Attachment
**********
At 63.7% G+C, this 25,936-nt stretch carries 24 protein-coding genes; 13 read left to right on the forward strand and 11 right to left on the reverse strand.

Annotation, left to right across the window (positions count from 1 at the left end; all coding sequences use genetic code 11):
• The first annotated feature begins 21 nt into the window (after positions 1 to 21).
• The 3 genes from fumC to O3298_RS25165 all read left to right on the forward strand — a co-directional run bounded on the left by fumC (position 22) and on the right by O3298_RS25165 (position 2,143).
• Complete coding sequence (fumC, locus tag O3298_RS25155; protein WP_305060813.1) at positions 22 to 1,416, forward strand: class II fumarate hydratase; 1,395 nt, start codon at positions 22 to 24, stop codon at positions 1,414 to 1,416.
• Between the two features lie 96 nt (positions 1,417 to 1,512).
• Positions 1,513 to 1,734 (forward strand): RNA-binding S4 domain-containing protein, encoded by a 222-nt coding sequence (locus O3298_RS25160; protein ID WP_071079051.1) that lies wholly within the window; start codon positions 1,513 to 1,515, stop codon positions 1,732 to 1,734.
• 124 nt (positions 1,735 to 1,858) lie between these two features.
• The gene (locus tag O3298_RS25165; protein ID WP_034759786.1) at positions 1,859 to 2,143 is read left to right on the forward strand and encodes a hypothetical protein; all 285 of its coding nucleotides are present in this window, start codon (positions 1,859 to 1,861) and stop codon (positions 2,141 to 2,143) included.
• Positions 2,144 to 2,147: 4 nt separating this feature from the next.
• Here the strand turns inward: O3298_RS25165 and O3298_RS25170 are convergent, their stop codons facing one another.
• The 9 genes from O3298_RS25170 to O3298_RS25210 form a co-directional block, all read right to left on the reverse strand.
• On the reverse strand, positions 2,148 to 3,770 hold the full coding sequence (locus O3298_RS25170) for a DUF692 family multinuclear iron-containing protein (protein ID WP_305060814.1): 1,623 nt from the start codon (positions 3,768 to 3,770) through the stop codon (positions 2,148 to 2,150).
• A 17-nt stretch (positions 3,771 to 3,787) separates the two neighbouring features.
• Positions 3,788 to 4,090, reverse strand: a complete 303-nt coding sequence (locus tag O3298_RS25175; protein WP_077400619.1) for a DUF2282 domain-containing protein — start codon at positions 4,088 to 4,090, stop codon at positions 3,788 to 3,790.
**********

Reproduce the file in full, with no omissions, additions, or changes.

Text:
At 63.7% G+C, this 25,936-nt stretch carries 24 protein-coding genes; 13 read left to right on the forward strand and 11 right to left on the reverse strand.

Annotation, left to right across the window (positions count from 1 at the left end; all coding sequences use genetic code 11):
• The first annotated feature begins 21 nt into the window (after positions 1 to 21).
• The 3 genes from fumC to O3298_RS25165 all read left to right on the forward strand — a co-directional run bounded on the left by fumC (position 22) and on the right by O3298_RS25165 (position 2,143).
• Complete coding sequence (fumC, locus tag O3298_RS25155; protein WP_305060813.1) at positions 22 to 1,416, forward strand: class II fumarate hydratase; 1,395 nt, start codon at positions 22 to 24, stop codon at positions 1,414 to 1,416.
• Between the two features lie 96 nt (positions 1,417 to 1,512).
• Positions 1,513 to 1,734 (forward strand): RNA-binding S4 domain-containing protein, encoded by a 222-nt coding sequence (locus O3298_RS25160; protein ID WP_071079051.1) that lies wholly within the window; start codon positions 1,513 to 1,515, stop codon positions 1,732 to 1,734.
• 124 nt (positions 1,735 to 1,858) lie between these two features.
• The gene (locus tag O3298_RS25165; protein ID WP_034759786.1) at positions 1,859 to 2,143 is read left to right on the forward strand and encodes a hypothetical protein; all 285 of its coding nucleotides are present in this window, start codon (positions 1,859 to 1,861) and stop codon (positions 2,141 to 2,143) included.
• Positions 2,144 to 2,147: 4 nt separating this feature from the next.
• Here the strand turns inward: O3298_RS25165 and O3298_RS25170 are convergent, their stop codons facing one another.
• The 9 genes from O3298_RS25170 to O3298_RS25210 form a co-directional block, all read right to left on the reverse strand.
• On the reverse strand, positions 2,148 to 3,770 hold the full coding sequence (locus O3298_RS25170) for a DUF692 family multinuclear iron-containing protein (protein ID WP_305060814.1): 1,623 nt from the start codon (positions 3,768 to 3,770) through the stop codon (positions 2,148 to 2,150).
• A 17-nt stretch (positions 3,771 to 3,787) separates the two neighbouring features.
• Positions 3,788 to 4,090, reverse strand: a complete 303-nt coding sequence (locus tag O3298_RS25175; protein WP_077400619.1) for a DUF2282 domain-containing protein — start codon at positions 4,088 to 4,090, stop codon at positions 3,788 to 3,790.